Background and purpose: The non-nucleoside analogue reverse transcriptase inhibitor efavirenz is associated with hepatic toxicity and metabolic disturbances. Although the mechanisms involved are not clear, recent evidence has pinpointed a specific mitochondrial action of efavirenz accompanied by the induction of an endoplasmic reticulum (ER) stress/unfolded protein response in human hepatic cells. The aim of this study was to further investigate the involvement of this organelle by evaluating efavirenz's effects in cells lacking functional mitochondria (rho°) and comparing them with those of the typical mitotoxic agent rotenone, a standard complex I inhibitor, and the ER stress inducer thapsigargin.
Experimental approach: Hep3B rho(+) and rho° cells were treated with clinically relevant concentrations of efavirenz, then mitochondrial function and cytotoxicity were studied using standard cell biology techniques.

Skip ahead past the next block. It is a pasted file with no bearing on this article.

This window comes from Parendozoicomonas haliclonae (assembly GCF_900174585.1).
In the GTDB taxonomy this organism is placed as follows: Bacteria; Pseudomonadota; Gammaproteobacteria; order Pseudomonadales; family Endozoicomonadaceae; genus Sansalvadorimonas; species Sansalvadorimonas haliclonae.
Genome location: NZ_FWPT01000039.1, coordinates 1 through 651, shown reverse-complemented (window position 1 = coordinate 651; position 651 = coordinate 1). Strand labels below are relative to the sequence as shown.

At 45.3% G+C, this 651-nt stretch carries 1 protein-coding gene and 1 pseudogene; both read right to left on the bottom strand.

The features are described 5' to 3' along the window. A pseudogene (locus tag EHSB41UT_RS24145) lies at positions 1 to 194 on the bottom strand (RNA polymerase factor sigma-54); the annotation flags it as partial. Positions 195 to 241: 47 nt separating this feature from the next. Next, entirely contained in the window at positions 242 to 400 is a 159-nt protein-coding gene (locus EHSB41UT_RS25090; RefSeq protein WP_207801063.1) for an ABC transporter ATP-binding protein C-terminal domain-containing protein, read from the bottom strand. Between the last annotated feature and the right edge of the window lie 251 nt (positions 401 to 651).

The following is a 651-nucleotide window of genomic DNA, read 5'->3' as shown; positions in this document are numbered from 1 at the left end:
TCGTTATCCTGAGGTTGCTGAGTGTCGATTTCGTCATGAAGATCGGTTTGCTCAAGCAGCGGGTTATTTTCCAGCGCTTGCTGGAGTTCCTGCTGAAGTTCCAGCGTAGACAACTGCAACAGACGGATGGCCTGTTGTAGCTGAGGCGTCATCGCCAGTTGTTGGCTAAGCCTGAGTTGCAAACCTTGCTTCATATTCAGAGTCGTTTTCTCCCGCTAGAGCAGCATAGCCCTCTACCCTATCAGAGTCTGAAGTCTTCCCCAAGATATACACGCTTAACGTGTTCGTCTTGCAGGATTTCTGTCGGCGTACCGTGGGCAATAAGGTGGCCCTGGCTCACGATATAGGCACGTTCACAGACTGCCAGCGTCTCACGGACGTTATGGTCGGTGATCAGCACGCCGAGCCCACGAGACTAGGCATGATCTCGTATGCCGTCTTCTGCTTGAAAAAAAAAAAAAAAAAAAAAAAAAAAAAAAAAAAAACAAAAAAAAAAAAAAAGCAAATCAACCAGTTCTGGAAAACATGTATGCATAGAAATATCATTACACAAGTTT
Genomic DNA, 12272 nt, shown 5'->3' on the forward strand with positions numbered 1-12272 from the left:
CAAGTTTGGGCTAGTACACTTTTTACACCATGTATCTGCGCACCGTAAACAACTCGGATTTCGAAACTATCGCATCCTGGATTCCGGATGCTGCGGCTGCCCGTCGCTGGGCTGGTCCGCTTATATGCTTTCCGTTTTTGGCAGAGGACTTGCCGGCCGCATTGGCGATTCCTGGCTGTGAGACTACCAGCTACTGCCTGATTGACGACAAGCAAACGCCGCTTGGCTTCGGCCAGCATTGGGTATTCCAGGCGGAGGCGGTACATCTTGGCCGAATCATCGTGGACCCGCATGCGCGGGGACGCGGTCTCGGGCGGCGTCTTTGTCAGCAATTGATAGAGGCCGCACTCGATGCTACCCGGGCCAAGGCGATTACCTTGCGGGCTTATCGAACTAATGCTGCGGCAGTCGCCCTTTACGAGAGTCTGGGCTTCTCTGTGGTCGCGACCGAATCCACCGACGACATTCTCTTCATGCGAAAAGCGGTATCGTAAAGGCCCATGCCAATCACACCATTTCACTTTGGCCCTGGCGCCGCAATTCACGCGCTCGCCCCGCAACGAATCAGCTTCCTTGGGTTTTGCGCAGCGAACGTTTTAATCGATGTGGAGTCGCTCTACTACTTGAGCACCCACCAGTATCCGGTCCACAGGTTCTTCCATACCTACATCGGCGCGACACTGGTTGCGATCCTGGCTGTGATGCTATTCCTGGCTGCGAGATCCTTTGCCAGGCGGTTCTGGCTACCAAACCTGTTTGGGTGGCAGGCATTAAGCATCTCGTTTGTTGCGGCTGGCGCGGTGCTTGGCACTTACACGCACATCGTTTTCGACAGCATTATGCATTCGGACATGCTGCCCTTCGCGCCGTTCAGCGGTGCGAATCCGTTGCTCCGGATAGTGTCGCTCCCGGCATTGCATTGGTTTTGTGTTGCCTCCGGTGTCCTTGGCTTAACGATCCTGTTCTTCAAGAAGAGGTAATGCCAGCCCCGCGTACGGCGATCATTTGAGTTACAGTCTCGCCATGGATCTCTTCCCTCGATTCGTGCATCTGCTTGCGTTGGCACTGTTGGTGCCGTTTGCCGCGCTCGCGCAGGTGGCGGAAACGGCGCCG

Key results: Efavirenz-treated rho° cells exhibited a substantial reduction in parameters indicative of mitochondrial interference, such as increased superoxide production, mitochondrial mass/morphology alterations and enhanced expression of LONP, a highly conserved mitochondrial protease. In line with these results, the cytotoxic effect (cell number, chromatin condensation, cell cycle alterations and induction of apoptosis) of efavirenz was less pronounced in Hep3B respiration-depleted cells than in wild-type cells. The effect of efavirenz was both similar and different from those of two distinct mitochondrial stressors, thapsigargin and rotenone.
Conclusions and implications: Cells lacking normal mitochondria (rho°) are less vulnerable to efavirenz. Our results provide further evidence that the hepatic damage induced by efavirenz involves acute interference with mitochondria and extend our knowledge of the response of mitochondria/ER to a stress stimulus.
© 2014 The British Pharmacological Society.